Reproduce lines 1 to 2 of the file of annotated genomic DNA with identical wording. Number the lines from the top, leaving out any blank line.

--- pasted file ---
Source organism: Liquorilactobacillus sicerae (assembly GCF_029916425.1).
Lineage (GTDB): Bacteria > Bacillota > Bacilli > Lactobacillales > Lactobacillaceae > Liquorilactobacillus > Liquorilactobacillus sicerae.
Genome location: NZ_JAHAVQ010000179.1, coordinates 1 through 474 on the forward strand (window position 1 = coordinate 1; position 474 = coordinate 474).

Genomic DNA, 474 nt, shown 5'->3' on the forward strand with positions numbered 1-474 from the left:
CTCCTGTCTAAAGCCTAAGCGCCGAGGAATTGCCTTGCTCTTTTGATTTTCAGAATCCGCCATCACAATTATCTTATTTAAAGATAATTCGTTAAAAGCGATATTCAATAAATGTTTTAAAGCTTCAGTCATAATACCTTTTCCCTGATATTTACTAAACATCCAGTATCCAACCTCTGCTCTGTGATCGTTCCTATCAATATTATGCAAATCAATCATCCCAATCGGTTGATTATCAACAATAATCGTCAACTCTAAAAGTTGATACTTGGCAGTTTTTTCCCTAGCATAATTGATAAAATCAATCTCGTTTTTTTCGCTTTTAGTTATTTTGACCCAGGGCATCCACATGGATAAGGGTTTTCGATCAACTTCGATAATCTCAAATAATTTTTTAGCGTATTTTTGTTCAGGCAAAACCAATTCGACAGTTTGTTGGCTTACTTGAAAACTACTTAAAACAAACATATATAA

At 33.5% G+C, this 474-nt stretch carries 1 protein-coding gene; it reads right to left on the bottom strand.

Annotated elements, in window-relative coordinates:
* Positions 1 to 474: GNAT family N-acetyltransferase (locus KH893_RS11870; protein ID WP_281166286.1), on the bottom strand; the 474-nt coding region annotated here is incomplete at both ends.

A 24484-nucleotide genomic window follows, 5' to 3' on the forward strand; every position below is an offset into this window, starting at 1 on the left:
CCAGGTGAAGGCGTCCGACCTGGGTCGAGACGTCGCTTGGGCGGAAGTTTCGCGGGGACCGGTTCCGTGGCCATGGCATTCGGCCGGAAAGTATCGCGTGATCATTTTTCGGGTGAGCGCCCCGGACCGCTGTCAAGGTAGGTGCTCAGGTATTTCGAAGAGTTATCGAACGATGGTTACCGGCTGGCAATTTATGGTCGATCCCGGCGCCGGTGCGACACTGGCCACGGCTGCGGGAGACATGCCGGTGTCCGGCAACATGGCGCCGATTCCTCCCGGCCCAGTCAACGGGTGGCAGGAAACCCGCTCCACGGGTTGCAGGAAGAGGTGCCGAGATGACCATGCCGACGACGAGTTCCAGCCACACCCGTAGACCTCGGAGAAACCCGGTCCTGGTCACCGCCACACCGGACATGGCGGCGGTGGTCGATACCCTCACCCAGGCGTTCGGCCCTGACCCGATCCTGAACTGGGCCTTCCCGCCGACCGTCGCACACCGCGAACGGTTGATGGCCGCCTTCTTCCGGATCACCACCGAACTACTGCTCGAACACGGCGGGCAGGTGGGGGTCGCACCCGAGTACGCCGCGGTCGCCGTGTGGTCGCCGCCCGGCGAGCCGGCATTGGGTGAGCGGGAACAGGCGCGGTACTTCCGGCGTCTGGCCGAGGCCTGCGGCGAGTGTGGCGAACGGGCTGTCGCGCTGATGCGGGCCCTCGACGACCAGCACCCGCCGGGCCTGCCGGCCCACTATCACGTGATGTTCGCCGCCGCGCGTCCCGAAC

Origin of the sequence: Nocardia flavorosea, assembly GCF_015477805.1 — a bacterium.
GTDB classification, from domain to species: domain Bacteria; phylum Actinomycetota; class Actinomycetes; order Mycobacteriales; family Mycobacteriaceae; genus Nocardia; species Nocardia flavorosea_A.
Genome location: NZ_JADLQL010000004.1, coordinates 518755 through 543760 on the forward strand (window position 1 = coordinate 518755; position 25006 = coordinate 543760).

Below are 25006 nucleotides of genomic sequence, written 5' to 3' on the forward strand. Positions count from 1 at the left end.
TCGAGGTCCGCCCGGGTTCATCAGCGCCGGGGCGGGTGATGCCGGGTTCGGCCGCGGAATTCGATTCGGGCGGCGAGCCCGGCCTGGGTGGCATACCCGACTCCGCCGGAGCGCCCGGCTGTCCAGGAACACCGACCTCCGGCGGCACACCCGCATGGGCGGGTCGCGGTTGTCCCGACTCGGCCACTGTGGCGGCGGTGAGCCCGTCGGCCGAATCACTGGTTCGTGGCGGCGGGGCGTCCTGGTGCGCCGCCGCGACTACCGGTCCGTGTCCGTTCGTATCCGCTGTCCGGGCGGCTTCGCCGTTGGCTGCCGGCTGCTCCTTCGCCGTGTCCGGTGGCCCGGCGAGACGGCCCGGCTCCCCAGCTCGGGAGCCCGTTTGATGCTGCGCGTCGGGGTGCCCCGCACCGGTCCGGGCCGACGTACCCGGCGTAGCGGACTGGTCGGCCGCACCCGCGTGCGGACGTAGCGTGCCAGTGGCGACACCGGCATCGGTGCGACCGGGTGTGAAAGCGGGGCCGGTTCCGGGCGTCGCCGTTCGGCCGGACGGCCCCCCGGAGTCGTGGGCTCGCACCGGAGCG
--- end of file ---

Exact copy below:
Source organism: Liquorilactobacillus sicerae (assembly GCF_029916425.1).
Lineage (GTDB): Bacteria > Bacillota > Bacilli > Lactobacillales > Lactobacillaceae > Liquorilactobacillus > Liquorilactobacillus sicerae.